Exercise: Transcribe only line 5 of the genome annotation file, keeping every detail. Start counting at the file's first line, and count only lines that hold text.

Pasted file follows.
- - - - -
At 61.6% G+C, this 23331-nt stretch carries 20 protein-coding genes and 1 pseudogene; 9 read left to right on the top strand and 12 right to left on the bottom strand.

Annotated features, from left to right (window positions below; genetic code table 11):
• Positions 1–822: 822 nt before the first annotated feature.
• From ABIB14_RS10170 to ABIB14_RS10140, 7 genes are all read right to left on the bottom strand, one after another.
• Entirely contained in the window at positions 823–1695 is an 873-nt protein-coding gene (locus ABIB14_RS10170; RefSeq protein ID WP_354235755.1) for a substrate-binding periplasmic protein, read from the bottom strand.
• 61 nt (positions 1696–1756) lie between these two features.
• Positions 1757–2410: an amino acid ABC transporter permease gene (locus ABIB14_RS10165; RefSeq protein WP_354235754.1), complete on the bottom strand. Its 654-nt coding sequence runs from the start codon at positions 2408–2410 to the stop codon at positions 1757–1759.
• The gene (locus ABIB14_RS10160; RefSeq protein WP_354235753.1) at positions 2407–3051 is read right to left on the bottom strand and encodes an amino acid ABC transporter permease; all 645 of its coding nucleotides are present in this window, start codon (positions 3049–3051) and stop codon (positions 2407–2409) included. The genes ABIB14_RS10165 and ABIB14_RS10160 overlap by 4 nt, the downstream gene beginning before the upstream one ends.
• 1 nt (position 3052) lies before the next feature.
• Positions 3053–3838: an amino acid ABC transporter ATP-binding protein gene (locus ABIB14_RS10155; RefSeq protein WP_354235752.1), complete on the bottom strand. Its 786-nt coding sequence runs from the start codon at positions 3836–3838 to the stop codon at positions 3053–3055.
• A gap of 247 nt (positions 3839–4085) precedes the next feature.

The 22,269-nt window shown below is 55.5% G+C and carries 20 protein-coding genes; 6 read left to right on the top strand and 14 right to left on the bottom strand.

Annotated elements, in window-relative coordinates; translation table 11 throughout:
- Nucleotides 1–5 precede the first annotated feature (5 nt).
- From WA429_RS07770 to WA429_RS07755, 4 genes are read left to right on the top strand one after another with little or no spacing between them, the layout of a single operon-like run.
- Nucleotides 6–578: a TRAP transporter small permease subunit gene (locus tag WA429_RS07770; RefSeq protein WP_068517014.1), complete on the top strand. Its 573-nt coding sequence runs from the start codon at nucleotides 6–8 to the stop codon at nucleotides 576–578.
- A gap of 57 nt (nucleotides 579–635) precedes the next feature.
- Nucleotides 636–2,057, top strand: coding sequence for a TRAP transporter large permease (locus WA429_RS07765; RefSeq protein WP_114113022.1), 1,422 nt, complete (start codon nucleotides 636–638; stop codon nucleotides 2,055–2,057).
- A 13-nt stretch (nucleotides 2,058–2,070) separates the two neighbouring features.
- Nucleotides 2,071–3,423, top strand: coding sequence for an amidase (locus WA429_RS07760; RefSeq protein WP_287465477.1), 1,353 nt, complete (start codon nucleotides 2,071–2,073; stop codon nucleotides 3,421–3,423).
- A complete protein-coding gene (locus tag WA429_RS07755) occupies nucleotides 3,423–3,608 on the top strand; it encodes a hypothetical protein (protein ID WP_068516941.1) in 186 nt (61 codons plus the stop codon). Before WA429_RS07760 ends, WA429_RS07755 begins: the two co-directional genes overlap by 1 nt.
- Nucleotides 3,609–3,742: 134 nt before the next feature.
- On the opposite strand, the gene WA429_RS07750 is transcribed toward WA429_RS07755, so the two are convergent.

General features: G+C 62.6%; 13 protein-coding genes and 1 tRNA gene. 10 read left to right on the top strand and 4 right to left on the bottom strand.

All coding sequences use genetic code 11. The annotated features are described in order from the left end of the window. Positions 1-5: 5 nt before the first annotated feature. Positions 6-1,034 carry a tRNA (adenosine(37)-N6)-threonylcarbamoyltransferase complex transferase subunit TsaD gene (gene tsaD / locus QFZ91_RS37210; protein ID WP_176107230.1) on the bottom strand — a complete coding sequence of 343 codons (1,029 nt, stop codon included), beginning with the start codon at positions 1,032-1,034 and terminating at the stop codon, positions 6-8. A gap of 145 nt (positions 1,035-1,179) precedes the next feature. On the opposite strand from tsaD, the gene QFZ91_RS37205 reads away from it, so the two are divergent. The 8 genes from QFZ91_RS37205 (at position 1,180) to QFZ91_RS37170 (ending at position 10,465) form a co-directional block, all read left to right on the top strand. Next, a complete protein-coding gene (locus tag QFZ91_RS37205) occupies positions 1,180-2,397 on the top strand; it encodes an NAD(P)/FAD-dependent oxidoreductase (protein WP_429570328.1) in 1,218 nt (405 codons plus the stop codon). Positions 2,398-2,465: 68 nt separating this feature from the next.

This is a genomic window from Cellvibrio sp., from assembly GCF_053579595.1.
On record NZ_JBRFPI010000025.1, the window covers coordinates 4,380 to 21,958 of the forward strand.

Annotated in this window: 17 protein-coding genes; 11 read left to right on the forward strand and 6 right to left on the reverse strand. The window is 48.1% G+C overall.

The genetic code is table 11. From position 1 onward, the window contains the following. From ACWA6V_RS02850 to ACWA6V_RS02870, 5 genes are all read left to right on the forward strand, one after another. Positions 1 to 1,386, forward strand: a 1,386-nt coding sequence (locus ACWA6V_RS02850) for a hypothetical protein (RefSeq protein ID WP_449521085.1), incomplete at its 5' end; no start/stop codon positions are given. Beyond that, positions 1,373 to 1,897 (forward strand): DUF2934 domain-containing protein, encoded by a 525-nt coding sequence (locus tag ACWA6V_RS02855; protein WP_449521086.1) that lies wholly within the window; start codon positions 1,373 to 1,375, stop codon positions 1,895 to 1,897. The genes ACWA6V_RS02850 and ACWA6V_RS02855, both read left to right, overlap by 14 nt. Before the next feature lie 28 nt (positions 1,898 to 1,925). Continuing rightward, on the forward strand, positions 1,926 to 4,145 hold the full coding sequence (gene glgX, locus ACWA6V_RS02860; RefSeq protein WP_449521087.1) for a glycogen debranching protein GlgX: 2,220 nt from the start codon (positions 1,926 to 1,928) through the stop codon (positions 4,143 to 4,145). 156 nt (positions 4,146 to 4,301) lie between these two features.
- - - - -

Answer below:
• Entirely contained in the window at positions 823–1695 is an 873-nt protein-coding gene (locus ABIB14_RS10170; RefSeq protein ID WP_354235755.1) for a substrate-binding periplasmic protein, read from the bottom strand.